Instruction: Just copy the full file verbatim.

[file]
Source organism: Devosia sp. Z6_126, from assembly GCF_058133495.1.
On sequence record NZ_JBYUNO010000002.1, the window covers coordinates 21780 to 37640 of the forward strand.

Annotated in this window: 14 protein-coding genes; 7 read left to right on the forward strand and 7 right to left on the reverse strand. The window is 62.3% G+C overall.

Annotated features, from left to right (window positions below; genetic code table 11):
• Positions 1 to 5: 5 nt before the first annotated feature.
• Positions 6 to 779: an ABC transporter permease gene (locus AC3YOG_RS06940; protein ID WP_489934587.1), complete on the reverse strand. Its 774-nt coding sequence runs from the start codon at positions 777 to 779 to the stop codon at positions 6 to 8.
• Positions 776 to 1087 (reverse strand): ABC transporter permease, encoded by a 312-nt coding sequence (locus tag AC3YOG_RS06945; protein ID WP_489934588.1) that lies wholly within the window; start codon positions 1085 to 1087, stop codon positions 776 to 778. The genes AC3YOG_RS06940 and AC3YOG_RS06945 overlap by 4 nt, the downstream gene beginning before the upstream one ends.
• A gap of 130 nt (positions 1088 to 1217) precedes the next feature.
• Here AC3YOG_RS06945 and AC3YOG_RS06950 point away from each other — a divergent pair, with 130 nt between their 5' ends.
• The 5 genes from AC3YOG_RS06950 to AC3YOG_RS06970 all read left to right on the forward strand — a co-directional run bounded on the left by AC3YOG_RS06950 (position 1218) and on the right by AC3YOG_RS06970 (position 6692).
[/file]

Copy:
Source organism: Devosia sp. Z6_126, from assembly GCF_058133495.1.
On sequence record NZ_JBYUNO010000002.1, the window covers coordinates 21780 to 37640 of the forward strand.

Annotated in this window: 14 protein-coding genes; 7 read left to right on the forward strand and 7 right to left on the reverse strand. The window is 62.3% G+C overall.

Annotated features, from left to right (window positions below; genetic code table 11):
• Positions 1 to 5: 5 nt before the first annotated feature.
• Positions 6 to 779: an ABC transporter permease gene (locus AC3YOG_RS06940; protein ID WP_489934587.1), complete on the reverse strand. Its 774-nt coding sequence runs from the start codon at positions 777 to 779 to the stop codon at positions 6 to 8.
• Positions 776 to 1087 (reverse strand): ABC transporter permease, encoded by a 312-nt coding sequence (locus tag AC3YOG_RS06945; protein ID WP_489934588.1) that lies wholly within the window; start codon positions 1085 to 1087, stop codon positions 776 to 778. The genes AC3YOG_RS06940 and AC3YOG_RS06945 overlap by 4 nt, the downstream gene beginning before the upstream one ends.
• A gap of 130 nt (positions 1088 to 1217) precedes the next feature.
• Here AC3YOG_RS06945 and AC3YOG_RS06950 point away from each other — a divergent pair, with 130 nt between their 5' ends.
• The 5 genes from AC3YOG_RS06950 to AC3YOG_RS06970 all read left to right on the forward strand — a co-directional run bounded on the left by AC3YOG_RS06950 (position 1218) and on the right by AC3YOG_RS06970 (position 6692).